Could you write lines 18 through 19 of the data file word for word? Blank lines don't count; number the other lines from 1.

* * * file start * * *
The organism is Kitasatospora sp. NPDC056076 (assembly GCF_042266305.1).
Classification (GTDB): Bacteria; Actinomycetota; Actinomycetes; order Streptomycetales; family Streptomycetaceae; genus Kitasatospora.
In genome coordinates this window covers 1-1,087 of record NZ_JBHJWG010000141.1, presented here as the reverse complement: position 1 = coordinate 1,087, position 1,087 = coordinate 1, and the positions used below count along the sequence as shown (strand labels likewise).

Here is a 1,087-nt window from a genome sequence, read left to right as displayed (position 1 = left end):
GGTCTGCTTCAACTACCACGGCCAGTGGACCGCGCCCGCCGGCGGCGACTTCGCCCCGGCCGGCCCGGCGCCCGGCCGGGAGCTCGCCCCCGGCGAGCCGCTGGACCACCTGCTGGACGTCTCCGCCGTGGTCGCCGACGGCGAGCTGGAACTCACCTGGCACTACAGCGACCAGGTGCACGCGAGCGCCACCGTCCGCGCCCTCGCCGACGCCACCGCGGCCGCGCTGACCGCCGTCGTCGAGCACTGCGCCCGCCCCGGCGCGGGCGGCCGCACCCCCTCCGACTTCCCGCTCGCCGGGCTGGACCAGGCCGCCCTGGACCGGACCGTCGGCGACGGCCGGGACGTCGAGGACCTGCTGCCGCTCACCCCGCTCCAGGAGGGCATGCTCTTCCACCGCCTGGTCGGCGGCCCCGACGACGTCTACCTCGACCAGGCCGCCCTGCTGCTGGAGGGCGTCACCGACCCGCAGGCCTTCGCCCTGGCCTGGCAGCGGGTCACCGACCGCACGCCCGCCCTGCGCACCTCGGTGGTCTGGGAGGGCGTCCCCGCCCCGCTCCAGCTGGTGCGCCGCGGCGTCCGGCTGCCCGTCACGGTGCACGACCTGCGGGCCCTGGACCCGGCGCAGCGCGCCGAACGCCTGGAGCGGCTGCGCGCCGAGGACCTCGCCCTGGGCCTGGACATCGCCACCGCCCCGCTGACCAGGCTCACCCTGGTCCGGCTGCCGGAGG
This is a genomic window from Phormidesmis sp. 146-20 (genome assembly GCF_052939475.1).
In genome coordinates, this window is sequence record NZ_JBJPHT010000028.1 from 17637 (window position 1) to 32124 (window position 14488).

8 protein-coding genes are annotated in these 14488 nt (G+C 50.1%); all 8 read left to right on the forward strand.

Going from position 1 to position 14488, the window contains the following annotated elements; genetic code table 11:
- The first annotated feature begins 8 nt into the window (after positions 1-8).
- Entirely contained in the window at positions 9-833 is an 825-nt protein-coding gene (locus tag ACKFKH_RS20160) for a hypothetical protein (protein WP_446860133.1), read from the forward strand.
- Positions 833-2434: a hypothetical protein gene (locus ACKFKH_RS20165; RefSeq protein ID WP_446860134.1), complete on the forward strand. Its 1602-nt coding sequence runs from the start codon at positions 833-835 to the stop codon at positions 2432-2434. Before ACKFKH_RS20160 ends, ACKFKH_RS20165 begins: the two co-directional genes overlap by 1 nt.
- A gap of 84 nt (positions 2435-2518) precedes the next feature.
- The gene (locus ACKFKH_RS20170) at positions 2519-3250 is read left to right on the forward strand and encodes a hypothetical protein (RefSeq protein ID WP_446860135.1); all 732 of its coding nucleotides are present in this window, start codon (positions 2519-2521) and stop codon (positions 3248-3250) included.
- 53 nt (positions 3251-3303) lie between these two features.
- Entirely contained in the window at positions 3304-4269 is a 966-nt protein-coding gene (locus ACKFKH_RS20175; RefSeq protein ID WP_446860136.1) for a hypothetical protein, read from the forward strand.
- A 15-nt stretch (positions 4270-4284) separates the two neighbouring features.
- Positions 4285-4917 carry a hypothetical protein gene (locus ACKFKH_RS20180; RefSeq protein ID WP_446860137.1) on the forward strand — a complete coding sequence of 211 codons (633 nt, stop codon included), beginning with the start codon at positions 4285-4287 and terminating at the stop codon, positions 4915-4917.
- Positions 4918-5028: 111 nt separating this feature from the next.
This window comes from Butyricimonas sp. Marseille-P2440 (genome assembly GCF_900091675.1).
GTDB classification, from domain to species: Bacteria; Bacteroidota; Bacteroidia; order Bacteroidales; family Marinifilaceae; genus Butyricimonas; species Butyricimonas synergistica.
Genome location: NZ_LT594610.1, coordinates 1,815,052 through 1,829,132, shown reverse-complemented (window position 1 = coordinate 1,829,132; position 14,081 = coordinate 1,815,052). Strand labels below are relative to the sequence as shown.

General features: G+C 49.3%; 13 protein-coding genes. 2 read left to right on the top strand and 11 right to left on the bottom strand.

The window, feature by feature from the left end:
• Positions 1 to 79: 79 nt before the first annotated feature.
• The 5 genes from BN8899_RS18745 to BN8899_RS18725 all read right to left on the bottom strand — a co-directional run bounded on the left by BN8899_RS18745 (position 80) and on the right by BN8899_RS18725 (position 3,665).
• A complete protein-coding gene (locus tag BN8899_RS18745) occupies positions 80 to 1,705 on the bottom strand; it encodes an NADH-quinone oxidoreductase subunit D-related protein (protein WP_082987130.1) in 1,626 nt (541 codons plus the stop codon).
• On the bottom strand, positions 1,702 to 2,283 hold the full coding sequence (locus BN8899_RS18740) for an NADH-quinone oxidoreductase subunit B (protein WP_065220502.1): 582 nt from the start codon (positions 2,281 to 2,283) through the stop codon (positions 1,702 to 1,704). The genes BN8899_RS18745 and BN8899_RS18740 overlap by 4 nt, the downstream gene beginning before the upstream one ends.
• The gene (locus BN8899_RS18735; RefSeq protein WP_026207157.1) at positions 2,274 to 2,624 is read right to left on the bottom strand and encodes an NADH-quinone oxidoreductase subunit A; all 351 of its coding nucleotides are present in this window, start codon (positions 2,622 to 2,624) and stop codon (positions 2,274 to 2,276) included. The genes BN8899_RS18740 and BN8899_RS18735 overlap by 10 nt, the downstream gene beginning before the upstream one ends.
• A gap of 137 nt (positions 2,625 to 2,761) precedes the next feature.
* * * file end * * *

- Positions 4285-4917 carry a hypothetical protein gene (locus ACKFKH_RS20180; RefSeq protein ID WP_446860137.1) on the forward strand — a complete coding sequence of 211 codons (633 nt, stop codon included), beginning with the start codon at positions 4285-4287 and terminating at the stop codon, positions 4915-4917.
- Positions 4918-5028: 111 nt separating this feature from the next.